Images of Postinflammatory Hyperpigmentation (8)
Postinflammatory hyperpigmentation is darkening of the skin in an area of prior injury or inflammation from increased pigment (melanin) left from the healing process. Acne is a common cause of hyperpigmentation, as is any type of skin injury (eg, scrapes, cuts, burns, insect bites, and chronic rubbing) and many other skin disorders, such as eczema (atopic dermatitis).
Who's At Risk?
Although postinflammatory hyperpigmentation can occur in any age, sex, or race / ethnicity, it is more common and often more severe in individuals with darker skin colors. Postinflammatory hyperpigmentation also lasts longer in individuals with darker skin.
Signs & Symptoms
One or more macules (small, flat, smooth areas) or patches (flat, smooth areas larger than a thumbnail) that are darker than the surrounding skin, often appearing as brown or sometimes blue-gray discoloration. Postinflammatory hyperpigmentation varies in size, shape, and location, often in the same shape and size as the initial injury or inflammation. Acne tends to leave light-to-dark-brown macules on the face or trunk. Burns, insect bites, cuts, or scrapes often affect exposed areas on the arms and legs.
In lighter skin, the skin color changes may be subtle or may look more purple than brown.
Most postinflammatory hyperpigmentation fades with time, although it may take many months, and some areas never fade (particularly on the legs).
- Avoid picking, scratching, and rubbing the areas as this can prolong the hyperpigmentation or make it worse.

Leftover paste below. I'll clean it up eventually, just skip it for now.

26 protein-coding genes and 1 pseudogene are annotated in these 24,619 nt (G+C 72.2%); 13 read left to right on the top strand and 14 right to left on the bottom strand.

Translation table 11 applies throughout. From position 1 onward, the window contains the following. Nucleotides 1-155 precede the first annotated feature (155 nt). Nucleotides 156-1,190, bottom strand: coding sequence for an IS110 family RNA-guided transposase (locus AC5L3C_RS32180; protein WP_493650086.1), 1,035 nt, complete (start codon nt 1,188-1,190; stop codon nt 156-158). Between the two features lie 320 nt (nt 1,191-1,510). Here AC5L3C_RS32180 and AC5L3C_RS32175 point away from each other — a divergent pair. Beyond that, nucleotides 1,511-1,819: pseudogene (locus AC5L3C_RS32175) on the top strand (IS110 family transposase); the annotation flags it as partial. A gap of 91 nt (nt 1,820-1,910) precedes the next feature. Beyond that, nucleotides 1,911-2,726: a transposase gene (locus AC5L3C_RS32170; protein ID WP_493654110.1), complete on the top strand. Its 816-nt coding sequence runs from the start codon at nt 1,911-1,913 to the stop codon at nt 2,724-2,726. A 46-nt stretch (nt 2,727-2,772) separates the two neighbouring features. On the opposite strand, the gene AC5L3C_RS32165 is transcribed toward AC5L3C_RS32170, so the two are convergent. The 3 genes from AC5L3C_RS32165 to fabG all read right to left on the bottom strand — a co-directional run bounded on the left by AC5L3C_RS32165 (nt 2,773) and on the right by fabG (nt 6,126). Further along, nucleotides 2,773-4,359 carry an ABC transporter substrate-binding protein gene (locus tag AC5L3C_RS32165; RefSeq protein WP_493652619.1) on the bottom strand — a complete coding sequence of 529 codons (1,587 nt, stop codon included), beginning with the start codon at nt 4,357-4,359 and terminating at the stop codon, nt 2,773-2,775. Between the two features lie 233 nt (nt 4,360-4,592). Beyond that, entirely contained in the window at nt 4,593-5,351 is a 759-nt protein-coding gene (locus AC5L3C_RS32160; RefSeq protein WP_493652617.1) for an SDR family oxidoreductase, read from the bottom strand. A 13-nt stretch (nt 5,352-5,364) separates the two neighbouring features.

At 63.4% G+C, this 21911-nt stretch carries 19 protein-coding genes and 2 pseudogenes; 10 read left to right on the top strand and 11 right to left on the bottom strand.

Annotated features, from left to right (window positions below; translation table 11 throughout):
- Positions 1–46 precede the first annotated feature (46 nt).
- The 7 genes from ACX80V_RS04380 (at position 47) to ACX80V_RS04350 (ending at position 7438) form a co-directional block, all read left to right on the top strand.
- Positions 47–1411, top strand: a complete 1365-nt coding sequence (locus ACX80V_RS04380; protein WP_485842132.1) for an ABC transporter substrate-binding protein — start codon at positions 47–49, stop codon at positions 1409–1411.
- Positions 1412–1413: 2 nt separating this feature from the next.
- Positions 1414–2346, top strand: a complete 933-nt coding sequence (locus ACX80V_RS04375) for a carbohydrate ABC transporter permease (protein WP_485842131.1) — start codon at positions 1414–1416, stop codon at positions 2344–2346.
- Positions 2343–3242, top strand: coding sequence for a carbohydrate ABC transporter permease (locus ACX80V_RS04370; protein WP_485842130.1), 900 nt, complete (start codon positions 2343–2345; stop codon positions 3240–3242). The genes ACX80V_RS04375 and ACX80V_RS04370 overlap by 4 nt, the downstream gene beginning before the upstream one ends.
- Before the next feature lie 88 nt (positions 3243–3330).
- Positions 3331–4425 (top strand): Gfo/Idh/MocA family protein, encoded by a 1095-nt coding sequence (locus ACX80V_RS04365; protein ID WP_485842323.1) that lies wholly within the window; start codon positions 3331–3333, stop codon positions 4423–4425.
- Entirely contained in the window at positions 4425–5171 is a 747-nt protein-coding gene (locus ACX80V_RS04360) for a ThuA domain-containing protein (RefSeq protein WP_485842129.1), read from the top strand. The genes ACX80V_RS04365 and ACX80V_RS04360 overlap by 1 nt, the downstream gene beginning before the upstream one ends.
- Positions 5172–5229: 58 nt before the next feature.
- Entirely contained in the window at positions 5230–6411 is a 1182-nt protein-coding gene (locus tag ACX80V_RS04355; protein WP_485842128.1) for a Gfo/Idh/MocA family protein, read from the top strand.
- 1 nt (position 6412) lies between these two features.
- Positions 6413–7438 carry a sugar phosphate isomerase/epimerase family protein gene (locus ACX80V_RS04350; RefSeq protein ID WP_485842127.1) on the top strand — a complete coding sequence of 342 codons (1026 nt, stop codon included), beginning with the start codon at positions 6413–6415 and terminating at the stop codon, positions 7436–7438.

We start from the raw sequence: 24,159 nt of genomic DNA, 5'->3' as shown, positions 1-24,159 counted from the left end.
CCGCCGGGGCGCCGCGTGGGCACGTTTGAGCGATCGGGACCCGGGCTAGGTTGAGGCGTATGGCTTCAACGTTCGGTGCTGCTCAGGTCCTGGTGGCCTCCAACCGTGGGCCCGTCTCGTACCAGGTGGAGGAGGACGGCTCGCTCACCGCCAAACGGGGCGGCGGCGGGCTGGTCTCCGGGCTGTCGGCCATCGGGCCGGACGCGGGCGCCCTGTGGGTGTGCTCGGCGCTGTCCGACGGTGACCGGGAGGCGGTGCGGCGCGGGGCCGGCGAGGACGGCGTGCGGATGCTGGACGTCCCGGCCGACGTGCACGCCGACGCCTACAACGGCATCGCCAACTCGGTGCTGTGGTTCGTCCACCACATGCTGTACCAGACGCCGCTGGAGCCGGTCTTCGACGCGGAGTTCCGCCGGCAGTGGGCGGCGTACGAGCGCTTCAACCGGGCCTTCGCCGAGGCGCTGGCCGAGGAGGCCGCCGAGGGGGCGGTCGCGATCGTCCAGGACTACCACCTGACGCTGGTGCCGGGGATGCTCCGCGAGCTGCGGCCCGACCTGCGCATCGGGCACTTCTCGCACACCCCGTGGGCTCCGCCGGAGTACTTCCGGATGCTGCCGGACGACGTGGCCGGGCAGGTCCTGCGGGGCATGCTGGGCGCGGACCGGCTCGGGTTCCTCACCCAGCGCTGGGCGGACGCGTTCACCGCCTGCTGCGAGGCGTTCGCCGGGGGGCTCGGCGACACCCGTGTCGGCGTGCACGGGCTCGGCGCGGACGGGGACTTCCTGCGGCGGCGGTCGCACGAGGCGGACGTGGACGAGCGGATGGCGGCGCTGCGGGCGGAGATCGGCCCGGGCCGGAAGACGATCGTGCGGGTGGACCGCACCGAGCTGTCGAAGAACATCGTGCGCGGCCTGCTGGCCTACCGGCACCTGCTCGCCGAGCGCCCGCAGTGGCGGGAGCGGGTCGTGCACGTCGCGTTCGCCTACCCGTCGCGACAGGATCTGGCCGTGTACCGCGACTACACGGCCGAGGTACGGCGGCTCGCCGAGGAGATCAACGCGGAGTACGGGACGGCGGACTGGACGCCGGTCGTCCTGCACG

- Sunlight may cause further darkening, so protect yourself from sun exposure with sun-protective clothing, a wide-brimmed hat, and broad-spectrum sunscreen (meaning it blocks UVB and UVA light) with a sun protection factor (SPF) of 30 or higher. For darker skin colors, it is best to use a tinted sunscreen.
- You may be able to use makeup to cover the affected areas. Waterproof makeup is available for use on the face as well as the arms and legs.
- While bleaching creams are available over the counter, the US Food and Drug Administration (FDA) advises against most products containing hydroquinone, as they may worsen pigmentation or cause permanent pigment loss.
Some prescription agents may help fade the hyperpigmentation. These include 2%-6% hydroquinone; combination fluocinolone acetonide, hydroquinone, and tretinoin; azelaic acid or other topical lightening agents; and oral tranexamic acid. These products are often used in combination.
Chemical peels, cryotherapy, microdermabrasion, and laser therapy treatments have been used with variable results. In darker skin colors, caution should be used with these sorts of therapies, as they may cause loss of pigmentation, worsening of hyperpigmentation, or scarring.
If you have an underlying skin disorder causing hyperpigmentation, such as acne, seek medical care. Also see your medical professional if the hyperpigmentation is bothersome to you.
If you notice any general change in skin color without an obvious explanation, see your medical professional.
Bolognia J, Schaffer JV, Cerroni L. Dermatology. 4th ed. Philadelphia, PA: Elsevier; 2018.
James WD, Elston D, Treat JR, Rosenbach MA. Andrew’s Diseases of the Skin. 13th ed. Philadelphia, PA: Elsevier; 2019.
Kang S, Amagai M, Bruckner AL, et al. Fitzpatrick’s Dermatology. 9th ed. New York, NY: McGraw-Hill Education; 2019.
Last modified on September 19th, 2023 at 11:20 am
Not sure what to look for?
Try our new Rash and Skin Condition Finder